Stop the squeal! Choosing the right brake pad compound is crucial for optimal stopping power and performance. Dive into this guide and learn how to pick the perfect pads for your driving style and vehicle.
Brake pads are the muscle of your vehicle’s braking system. When you hit the brakes, they clamp the brake rotors, creating friction that transforms your vehicle’s kinetic energy into heat. The bit of the pad that comes into contact with the rotors is called lining compound, friction material, or just compound. FYI this is not the metal part of the pad, the metal faces out to the caliper. These days, the most popular compounds are semi-metallic, organic, and ceramic. In this article, we will give you some insights about them, their pros and cons, and which one is best for your ride.
Types of Brake Pad Lining Compounds
Organic or Non-Metallic
These types of brake pads are the most affordable in the market. They are the modern version of the asbestos-based brake pads, which are now asbestos-free since asbestos and, even worse, its dust has been proven to be carcinogenic. Brake pad manufacturers have found substitutes for the infamous asbestos, such as rubber, carbon, kevlar, and other organic natural or synthetic materials.
These brake pads are usually soft, and that’s a good thing because they are gentle on the rotors and are often quiet compared with other compounds. However, their softness makes them more susceptible to damage by friction than their ceramic and semi-metallic counterparts. Besides, they don’t tolerate heat well and are prone to crystalize, producing a phenomenon called glazing that reduces their performance and makes them noisier and annoyingly screechy.
Pros and Cons of Organic or Non-Metallic Brake Compounds
- Affordable: Organic brake pads are among the cheapest in the market and have a good cost/benefit ratio. Even the options that contain Kevlar in their formula are affordable, making them a good alternative for small and light urban cars and everyday city driving.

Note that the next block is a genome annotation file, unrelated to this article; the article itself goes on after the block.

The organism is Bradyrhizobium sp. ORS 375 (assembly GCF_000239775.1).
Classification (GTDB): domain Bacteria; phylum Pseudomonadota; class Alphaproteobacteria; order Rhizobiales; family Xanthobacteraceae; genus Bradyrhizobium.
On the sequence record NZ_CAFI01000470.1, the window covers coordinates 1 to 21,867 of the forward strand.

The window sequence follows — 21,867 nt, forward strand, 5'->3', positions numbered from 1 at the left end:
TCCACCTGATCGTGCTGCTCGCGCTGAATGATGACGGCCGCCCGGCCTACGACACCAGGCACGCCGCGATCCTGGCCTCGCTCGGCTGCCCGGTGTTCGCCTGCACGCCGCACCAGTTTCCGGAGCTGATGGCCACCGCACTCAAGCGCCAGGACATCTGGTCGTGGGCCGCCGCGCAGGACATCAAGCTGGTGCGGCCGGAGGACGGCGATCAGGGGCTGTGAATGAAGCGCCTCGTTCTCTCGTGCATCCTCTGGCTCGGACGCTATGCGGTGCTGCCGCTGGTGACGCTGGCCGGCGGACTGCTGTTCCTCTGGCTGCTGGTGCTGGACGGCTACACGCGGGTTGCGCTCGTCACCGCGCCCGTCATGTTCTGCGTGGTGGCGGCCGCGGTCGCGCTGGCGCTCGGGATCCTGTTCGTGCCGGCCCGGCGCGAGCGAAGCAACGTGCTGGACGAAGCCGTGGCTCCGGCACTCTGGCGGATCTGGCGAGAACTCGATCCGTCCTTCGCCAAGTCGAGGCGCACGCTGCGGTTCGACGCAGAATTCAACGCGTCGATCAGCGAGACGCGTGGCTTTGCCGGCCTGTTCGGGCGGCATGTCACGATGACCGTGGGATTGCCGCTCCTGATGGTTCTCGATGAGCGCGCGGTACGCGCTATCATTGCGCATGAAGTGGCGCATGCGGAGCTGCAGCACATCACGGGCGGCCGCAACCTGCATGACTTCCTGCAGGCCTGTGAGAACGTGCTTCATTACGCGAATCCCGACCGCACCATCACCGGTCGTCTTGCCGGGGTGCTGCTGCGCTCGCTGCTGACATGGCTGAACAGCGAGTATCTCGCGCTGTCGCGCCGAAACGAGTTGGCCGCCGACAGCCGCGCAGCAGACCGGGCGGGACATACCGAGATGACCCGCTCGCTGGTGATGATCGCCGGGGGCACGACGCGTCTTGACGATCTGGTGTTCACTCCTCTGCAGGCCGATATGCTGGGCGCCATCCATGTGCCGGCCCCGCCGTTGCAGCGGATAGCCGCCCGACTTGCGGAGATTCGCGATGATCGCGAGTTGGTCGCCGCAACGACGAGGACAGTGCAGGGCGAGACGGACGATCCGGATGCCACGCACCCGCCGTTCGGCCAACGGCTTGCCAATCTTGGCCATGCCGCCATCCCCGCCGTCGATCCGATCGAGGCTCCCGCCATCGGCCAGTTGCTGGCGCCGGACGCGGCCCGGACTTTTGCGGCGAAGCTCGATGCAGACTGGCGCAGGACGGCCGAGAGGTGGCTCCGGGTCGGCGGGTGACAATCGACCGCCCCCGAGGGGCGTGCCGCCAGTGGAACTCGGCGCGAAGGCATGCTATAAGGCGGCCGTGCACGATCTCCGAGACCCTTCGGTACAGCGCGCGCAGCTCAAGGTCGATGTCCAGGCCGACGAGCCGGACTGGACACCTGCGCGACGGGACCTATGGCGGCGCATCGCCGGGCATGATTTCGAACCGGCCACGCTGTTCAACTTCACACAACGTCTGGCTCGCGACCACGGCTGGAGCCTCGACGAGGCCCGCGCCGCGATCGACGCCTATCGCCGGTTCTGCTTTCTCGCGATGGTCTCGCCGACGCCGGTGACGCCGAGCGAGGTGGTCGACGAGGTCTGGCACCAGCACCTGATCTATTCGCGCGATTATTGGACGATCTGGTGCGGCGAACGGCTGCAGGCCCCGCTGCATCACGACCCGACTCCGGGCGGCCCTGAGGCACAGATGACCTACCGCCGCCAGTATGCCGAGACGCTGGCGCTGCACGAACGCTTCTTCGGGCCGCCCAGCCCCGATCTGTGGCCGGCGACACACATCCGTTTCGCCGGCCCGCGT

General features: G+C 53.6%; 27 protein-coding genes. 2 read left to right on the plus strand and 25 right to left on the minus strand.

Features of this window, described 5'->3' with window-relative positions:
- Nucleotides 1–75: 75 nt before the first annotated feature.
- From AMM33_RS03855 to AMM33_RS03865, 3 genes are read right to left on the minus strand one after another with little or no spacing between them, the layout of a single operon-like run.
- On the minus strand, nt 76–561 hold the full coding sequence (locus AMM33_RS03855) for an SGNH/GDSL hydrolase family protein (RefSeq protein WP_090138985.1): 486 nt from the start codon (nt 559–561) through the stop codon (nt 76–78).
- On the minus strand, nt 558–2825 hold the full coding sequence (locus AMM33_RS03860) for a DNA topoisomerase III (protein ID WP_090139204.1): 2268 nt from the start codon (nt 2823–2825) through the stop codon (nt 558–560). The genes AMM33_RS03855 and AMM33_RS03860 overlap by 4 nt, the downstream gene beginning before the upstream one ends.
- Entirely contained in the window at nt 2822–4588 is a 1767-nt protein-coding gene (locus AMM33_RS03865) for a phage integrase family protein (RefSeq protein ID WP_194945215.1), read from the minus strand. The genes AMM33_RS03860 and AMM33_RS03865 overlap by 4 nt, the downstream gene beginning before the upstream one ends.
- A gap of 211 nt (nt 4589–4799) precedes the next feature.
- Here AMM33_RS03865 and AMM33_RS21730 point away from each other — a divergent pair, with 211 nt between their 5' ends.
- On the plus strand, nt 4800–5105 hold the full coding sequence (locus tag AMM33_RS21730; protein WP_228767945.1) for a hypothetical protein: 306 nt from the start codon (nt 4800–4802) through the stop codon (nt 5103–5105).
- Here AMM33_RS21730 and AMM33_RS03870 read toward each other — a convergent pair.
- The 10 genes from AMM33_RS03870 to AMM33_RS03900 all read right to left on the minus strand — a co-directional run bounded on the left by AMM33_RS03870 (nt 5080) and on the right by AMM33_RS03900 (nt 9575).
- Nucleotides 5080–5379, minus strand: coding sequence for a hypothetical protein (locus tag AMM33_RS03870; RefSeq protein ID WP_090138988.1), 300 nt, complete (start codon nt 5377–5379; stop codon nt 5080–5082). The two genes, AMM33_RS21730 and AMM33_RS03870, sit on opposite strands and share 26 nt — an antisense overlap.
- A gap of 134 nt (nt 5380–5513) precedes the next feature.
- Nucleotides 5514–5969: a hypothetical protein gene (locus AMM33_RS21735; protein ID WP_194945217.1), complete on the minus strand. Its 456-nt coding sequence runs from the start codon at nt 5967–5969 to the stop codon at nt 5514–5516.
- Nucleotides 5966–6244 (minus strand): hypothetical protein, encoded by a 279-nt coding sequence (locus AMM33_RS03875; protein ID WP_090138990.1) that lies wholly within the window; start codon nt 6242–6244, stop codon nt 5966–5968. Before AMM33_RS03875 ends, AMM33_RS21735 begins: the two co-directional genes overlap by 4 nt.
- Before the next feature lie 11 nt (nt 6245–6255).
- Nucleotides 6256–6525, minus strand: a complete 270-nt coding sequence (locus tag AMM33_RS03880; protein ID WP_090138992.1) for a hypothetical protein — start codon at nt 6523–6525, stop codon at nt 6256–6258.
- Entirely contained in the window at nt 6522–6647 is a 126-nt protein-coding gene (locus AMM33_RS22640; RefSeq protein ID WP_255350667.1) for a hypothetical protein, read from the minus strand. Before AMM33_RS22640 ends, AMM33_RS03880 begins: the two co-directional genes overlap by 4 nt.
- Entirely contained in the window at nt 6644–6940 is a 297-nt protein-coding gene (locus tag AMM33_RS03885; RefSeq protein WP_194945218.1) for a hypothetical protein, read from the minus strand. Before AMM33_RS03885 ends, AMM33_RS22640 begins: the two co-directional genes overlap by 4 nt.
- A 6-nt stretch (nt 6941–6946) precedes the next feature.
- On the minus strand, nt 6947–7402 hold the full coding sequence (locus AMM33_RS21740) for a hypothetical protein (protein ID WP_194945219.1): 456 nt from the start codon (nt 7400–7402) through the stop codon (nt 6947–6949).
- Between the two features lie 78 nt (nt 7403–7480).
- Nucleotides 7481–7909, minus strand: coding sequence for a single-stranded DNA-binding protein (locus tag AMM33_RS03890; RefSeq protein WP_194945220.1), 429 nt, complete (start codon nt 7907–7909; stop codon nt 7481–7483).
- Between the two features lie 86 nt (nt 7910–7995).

- Quiet: Their composition and softness make them quiet even when installed on vehicles with scratched or uneven rotors. They quickly adapt to the rotors’ surface, reducing vibrations and keeping the noise levels low.
- Easy on the Rotors: When in good shape, they are less aggressive for the rotors than other compounds, making them a good alternative for vehicles with thin or worn rotors.
- Low Durability: They have a reduced lifespan compared with other compounds.
- Tend to Crystalize: They don’t tolerate heat well, so they are susceptible to crystalizing under extreme driving conditions or hard braking. Crystallized brake pads become noisy and can damage the rotors because the layer in contact with the brake pads hardens.
- Non-Heavy-Duty Friendly: Because they don’t tolerate heat well, they are not recommended for trucks, heavy-duty vehicles, or sportscars that, because of their weight or intended use, tend to put a lot of stress on the brakes.